S&P said the company’s debt, $107 billion, was sustainable since and its the credit rating in dollars would remain at BBB, that is, solid.
According to S&P, a BBB ratings indicates adequate protection parameters, but warns that adverse economic conditions or changing circumstances are more likely to weaken the obligor’s capacity to meet its financial commitments on that obligation
“We consider the (Mexican) government will sustain its support (of Pemex), as it did through 2019 and 2020, and that the company will continue to have market access and banking funding to refinance its short-term debt dues,” the S&P said in a news release issued Friday, Dec. 4.
Maya Train Permit
Mexico’s Environment and Natural Resources Secretariat (Semarnat) issued a “conditional” permit to the National Tourism Fostering Fund (Fonatur) to go head and build the first leg of the Tren Maya tourist train in the Yucatan Peninsula.
Fonatur, Semarnat said, must still obtain use-of-soil permits for a surface of 1,600 acres of forested land.
It also must abide by the agreements made during the 2019 consultation with the native Maya people.
This was the final hurdle for the project.
Mexico’s conservative National Action Party (PAN) national council approved on Friday, Dec. 4, with 243 votes in favor, 14 against and four abstentions, joining forces with its lifelong political enemy, the central Institutional Revolutionary Party (PRI) and the once-leftist Democratic Revolution Party (PRD) to post candidates for the Chamber of Deputies races in 2021.
This union of unlikely bedfellows was made possible by financial support offered by Mexican tycoon Claudio X. González Guajardo, who will have a say on candidate selection in some 120 districts.
PAN President Marko Cortés said that before the vote he’d consulted with all party members as to the feasibility of this happening.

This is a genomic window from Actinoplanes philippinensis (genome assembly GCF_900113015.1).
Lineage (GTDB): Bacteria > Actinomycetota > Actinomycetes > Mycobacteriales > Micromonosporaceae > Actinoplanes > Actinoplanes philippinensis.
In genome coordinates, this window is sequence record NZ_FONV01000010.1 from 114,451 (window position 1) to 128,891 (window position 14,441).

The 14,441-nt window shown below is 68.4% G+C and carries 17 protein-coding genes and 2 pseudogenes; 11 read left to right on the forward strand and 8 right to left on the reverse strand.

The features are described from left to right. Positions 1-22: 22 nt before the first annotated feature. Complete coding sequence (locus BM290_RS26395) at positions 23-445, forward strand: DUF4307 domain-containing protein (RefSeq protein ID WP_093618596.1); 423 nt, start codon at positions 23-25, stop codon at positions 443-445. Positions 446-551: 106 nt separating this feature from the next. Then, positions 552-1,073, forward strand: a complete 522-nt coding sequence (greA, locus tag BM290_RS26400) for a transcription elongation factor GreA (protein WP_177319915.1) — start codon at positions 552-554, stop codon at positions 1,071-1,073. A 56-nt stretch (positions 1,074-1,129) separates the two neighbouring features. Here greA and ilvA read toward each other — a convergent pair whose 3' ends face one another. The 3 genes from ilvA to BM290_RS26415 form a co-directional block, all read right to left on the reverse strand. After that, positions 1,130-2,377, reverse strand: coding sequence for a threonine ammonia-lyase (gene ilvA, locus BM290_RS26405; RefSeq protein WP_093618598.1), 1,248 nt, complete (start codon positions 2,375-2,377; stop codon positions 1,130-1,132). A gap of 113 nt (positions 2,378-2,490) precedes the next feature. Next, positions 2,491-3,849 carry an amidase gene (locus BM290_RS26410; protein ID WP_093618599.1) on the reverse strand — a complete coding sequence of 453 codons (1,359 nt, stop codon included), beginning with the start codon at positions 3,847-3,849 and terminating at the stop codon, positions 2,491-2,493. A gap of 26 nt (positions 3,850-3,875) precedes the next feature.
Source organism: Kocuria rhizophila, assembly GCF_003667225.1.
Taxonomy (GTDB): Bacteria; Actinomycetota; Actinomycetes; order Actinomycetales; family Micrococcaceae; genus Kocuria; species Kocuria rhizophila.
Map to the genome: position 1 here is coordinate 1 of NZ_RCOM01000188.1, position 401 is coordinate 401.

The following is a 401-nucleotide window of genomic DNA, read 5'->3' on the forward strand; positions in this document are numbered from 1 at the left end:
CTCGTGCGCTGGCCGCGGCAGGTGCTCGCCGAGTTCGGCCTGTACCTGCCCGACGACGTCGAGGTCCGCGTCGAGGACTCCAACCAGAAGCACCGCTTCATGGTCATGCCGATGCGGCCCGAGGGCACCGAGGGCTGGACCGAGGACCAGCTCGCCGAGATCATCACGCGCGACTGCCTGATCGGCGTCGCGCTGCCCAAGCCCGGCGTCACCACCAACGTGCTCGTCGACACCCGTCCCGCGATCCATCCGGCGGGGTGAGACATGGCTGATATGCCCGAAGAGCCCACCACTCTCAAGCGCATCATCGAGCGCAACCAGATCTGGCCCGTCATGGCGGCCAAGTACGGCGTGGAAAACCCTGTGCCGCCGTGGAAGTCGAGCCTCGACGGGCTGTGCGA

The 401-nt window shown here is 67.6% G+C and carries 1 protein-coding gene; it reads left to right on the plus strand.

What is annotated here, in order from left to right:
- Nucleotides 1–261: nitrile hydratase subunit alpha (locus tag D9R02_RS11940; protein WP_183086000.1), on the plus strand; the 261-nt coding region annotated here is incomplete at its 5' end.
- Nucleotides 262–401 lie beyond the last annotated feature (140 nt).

“Most agreed,” he said.
The ultimate goal is to gain a majority in the Chamber of Deputies during the June 6 midterm elections.
Protesting PAN Senator Damián Zepeda called the decision “an historic error.”
The coalition will not include candidacies in the states of Coahuila, Guanajuato, Jalisco, Morelos, Querétaro, Tamaulipas and Yucatán (most of them staunch PAN and PRI turf), because in these states, the local parties opted to go it alone in the electoral fray since they feel they are already highly competitive.
López Obrador, who for years has “insulted” the PRI and the PAN by saying “they are one and the same,” and who often mockingly calls them “PRIAN,” declared the union an “unholy alliance.”
“I think this alliance will affect them all,” AMLO said.
“I shouldn’t be saying this but, I won’t deny to anyone. Imagine that those who kept insisting that the PRI, the PAN and, now, the PRD, were all different. Now they are all together!”
Morena Concludes Registration
A total of 150 political hopefuls registered to contend as candidates for Mexico’s majority National Regenerations Movement (Morena) for the 15 governor seats open in the midterm election.
In accordance with the party’s gender equality proposal, of the contenders, 56 are women and 94 men.
The election will be held through a poll in each of the states.
Morena President Mario Delgado said he was proud of the way the “democratic” way contenders behaved, since the registration was open to all party members and sympathizers wishing to participate.
…Dec. 7, 2020